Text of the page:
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Should Utah agricultural producers be protected from environmental regulators and lawsuits?
Sen. Ralph Okerlund, R-Monroe, thinks such a shield is necessary for farmers, ranchers, dairies and other food producers who participate in a new state program to promote voluntary "environmental stewardship" on agricultural lands.
His bill, SB73, would ensure, among other things, that participants get credit should they run afoul of water-quality rules or their neighbors in the event of a stormwater discharge or other mishap that results in environmental harm.
"This is a tool that will allow us to move forward in a responsible way," Okerlund told the Senate Natural Resources, Agriculture and Environment Committee on Wednesday. It would help family farms plan for the future, he said.
The senator was referring to the new Agriculture Certificate of Environmental Stewardship program, administered by the Utah Conservation Commission, a division of the Agriculture Department. This certificate is like a good-housekeeping seal of approval that can be offered as proof the holder is implementing "best management practices" to protect the land and water.
But according to the Utah Farm Bureau and others, producers want certainty that their environmental investments are sufficient to keep regulators at bay.
SB73 is aimed at providing that certainty and protecting producers' private information, but even then it will be hard to persuade farmers to sign up because it invites government oversight of their operations, said Farm Bureau lobbyist Sterling Brown.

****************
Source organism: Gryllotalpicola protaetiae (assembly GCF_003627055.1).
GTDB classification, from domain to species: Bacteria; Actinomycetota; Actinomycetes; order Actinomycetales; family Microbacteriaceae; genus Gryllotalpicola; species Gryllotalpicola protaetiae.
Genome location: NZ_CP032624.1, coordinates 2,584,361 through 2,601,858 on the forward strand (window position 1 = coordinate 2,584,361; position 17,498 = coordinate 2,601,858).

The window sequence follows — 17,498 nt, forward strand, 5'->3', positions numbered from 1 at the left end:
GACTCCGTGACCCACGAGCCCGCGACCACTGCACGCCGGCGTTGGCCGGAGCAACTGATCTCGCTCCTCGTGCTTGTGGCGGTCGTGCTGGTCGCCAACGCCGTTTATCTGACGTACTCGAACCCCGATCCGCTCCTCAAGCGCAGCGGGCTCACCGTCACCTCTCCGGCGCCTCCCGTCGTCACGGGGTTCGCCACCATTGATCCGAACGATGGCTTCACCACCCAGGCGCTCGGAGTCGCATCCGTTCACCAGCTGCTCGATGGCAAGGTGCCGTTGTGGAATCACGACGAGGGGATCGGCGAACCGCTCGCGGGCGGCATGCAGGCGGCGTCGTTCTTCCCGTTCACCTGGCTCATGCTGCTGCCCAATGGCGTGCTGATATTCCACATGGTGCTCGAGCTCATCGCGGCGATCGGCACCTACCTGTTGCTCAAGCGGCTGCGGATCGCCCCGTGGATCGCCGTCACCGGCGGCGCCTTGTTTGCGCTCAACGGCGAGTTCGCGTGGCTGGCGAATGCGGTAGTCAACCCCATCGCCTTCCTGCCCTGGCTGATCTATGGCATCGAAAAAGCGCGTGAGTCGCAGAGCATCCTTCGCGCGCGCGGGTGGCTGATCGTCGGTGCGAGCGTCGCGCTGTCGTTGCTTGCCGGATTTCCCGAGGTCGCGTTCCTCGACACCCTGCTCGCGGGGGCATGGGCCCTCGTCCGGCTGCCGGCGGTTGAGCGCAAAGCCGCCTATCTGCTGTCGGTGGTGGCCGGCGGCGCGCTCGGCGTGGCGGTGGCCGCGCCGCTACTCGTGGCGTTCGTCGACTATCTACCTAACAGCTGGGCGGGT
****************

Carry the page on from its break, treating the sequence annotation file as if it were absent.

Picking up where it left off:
The bill, which advanced out of committee, would bar the Division of Water Quality from tightening discharge standards on certificate holders during the life of the certificate and would require the division to consider the certificate as a "mitigating factor for any penalty purposes."
It also would establish a board for awarding loans and grants from the state's Agriculture Resource Development Fund.
Okerlund struck an original provision that would have required the Utah attorney general to defend certificate holders should federal regulators cite them for environmental violations.
To illustrate the need for the measure, Brown described a Utah County dairy operator who installed a wastewater lagoon at the behest of federal regulators even though the dairy is processing its manure. The concrete lagoon sits unused, except as a parking area for idle farm equipment.
To be eligible for the new stewardship certificate, according to the Utah Conservation Commission, farmers must evaluate their on-farm risks and file workbooks that detail various aspects of their operations, such as animal health, pesticide handling, fertilizer use, carcass disposal, crop and grazing rotation and weed control.
Nearly all records the agriculture department generates to demonstrate a farm's compliance would be protected from public disclosure under Okerlund's bill.